Fencing is a tough thing to figure out. It gets even more complicated when you have a dog. You have to account for the needs of your dog and many other factors that will help you to enjoy your yard to the fullest with minimal risk of accidents or unfortunate incidents. You may want to outsource the job to the professionals by looking up “fencing company near me”. However, doing it yourself can be a rewarding experience. Let’s check out what to consider when building a fence for your dog:
- Height of the fence – When you’re sipping your morning coffee you want your dog to play around in the yard. It’s horrifying to think about your dog jumping out of the fence to visit the neighbor’s dog across the busy street. That’s why you need to gauge the jumping capabilities of your dog when building a fence. It must be higher than the jumping height of your dog. Four feet of height is a good place to start since dogs even with medium jumping power can easily get across anything lower.
Dogs with extra flexible and powerful legs can also scale fencing that’s around 6 feet tall. Research the breed of your dog and plan your fence accordingly. Some medium and small-sized breeds can jump way above their size, and you would be surprised to know that the cheerful border collie can go as high as 6 feet. On the other hand, if you have a bull terrier a four feet high fence is more than enough.
- Space the openings appropriately – While fence height isn’t a concern for smaller dogs, the space between the fence pickets is a major issue. If you have a small dog, you need to make sure that the spacing between pickets, under the fence, and the gate isn’t large enough to allow your dog to go through them. It can also become a concern for large dogs who may get stuck in those spaces due to curiosity. You don’t want your dog to get stuck in those spaces when he is just trying to reach for a ball or a chewy toy.
That’s why you need to measure the size of your dog’s head both in terms of height and breadth and make spaces smaller than that. Another innovative solution is to fill up the gaps with firm wire mesh so that your dog can’t wiggle its way through those spaces.
- Fence design – When you want to construct a fence for your dog, blind spots are a major concern. You need to figure out the visibility of the yard from inside your home and minimize blind spots with fencing. While you want your dog to move around freely on your property, you don’t want it to go out of sight away from your supervision, and quickly reach safety. To figure out the blind spots, stand inside your home and get a family member to walk around the extremities of your yard and other such hard-to-look places. Mark the areas where you can’t see that family member and get a list of such spots on a rough map of your property. However, there is no need to shrink the fencing area too much. It’s always best practice to get most of your yard fenced with a high and privacy-focused design.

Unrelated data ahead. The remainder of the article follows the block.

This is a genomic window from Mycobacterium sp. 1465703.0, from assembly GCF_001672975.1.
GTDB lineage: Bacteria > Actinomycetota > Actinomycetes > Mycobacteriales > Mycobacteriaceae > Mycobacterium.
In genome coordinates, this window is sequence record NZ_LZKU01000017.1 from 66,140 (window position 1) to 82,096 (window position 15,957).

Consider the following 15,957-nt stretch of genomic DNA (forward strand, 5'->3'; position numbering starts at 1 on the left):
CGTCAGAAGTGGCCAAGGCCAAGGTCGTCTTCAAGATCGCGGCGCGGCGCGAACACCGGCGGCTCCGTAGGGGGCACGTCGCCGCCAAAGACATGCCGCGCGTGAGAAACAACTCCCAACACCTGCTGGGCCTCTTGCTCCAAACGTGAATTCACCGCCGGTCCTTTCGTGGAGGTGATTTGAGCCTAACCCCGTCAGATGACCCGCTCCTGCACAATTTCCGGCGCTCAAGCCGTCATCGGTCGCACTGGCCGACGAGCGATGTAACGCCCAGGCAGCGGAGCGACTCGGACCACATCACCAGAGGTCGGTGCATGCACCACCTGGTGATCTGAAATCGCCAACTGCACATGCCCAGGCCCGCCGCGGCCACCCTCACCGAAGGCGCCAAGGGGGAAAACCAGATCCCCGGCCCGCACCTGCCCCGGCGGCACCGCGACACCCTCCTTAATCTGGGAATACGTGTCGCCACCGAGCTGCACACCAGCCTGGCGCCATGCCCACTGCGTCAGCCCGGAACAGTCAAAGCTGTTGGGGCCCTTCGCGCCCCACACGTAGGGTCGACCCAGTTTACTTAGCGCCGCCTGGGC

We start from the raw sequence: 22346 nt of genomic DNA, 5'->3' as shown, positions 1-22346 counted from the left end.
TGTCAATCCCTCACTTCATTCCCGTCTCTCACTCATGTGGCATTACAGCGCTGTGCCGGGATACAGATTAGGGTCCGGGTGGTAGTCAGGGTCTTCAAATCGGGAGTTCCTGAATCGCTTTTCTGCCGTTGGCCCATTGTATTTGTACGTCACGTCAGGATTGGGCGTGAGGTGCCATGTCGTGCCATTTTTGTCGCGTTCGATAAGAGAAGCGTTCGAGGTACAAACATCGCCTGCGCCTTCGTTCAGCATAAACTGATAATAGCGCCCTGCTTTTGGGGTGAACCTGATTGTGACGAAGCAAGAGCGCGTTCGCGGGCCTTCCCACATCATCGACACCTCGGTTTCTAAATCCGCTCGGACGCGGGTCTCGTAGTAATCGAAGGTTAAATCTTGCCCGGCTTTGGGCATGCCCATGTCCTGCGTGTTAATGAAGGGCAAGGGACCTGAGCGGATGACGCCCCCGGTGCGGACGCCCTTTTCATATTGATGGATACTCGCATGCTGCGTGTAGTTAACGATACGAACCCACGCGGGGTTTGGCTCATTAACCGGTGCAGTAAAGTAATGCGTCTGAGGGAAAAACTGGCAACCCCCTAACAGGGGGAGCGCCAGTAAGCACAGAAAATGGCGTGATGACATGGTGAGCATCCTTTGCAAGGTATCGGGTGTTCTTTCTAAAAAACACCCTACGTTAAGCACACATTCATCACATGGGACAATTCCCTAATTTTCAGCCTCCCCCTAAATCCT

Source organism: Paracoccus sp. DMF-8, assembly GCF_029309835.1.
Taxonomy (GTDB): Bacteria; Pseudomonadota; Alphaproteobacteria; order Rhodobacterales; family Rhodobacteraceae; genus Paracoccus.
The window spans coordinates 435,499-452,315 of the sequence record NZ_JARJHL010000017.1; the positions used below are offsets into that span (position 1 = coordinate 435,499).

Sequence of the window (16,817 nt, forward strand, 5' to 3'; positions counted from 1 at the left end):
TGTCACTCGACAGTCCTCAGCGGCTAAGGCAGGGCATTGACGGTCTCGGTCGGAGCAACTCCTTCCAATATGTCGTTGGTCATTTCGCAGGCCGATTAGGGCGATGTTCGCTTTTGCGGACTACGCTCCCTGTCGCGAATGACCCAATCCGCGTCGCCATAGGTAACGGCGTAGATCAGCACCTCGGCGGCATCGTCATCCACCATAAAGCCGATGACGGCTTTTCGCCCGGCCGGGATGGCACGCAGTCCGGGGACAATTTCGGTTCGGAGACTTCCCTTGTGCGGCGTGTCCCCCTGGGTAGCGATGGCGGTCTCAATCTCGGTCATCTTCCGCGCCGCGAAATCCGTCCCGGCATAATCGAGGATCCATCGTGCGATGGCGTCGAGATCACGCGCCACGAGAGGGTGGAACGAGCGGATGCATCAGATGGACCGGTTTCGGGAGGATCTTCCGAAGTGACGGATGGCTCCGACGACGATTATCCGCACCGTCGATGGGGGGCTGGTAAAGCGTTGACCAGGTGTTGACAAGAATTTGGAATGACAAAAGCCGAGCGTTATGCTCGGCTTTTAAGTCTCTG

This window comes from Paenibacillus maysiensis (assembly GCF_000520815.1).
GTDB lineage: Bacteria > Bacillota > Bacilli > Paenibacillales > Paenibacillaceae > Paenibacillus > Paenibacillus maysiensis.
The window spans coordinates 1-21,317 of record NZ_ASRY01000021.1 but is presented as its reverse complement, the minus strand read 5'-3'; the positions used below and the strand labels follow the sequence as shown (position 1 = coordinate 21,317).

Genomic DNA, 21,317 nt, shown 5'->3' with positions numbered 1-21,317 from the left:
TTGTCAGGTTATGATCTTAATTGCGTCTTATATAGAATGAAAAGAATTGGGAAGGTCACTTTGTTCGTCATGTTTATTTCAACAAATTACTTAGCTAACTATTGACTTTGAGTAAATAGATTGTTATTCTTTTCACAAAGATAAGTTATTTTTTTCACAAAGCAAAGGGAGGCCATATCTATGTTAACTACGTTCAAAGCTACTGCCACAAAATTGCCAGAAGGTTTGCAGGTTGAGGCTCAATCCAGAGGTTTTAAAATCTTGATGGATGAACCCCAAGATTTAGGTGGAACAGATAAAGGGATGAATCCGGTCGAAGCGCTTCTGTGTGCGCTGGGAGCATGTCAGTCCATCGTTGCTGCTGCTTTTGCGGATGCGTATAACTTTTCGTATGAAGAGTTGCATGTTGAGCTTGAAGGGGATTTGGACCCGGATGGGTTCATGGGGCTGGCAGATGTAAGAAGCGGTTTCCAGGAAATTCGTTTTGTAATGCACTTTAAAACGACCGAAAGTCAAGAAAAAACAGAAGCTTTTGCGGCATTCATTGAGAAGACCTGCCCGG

Privacy-focused fencing is great for both your family and your dog since it allows you peace of mind from peeping busybodies and also eliminates most of the distractions for your dog. Dogs are curious by nature and are more likely to go out of your fence if they see something outside that’s exciting. It may be another dog, a squirrel, a van, or something else. Solid panel fencing that blocks the external view is great to prevent such distractions. It also prevents your dog from barking and growling at random strangers or cars passing by.
- Fencing material – The fencing material you choose would also depend on the size and breed of your dog. If you have a big and muscular dog that can quickly gain speed and maximize its physical impact, you want a really strong fence. While the chances of your dog throwing itself at the fence is highly unlikely, it’s a safety measure that comes in handy in rare cases. Make your fence with strong and high-quality vinyl or dense lumber. If you’re digging the pickets in the ground, dig them very deep or use a strong support structure.
- Secure the gates – Gates are the most vulnerable part of your fence. To secure the gates, you may need to get the gate rack fitted flush to the contour of the ground or have a wooden threshold installed under the fence and the gate posts to minimize blank spaces and reduce the chances of your dog escaping the property by digging a tunnel. You also want your gates to have a strong latch with a dog-proof mechanism. Dogs are intelligent beings, and a poor latching mechanism can be easily opened by the creative ones.
That’s the reason you want an inward latched gate that swings towards your yard instead of the street. So, even if the latch isn’t secured properly, your dog won’t be able to make its escape by pushing the gate. If you need to have an outward swinging gate, consider installing a self-closing spring that automatically pulls the gate shut when you exit. It works similarly to a self-closing door mechanism where the energy you used to open the gate is stored in the spring and it retracts back to secure the gate.
Now you’re aware of the various factors that come into play when fencing your property for your dog. If you keep those things in mind, you can fence your property within a couple of weekends. If it seems like too much work, you can always get professional help by searching for a “fencing company near me”.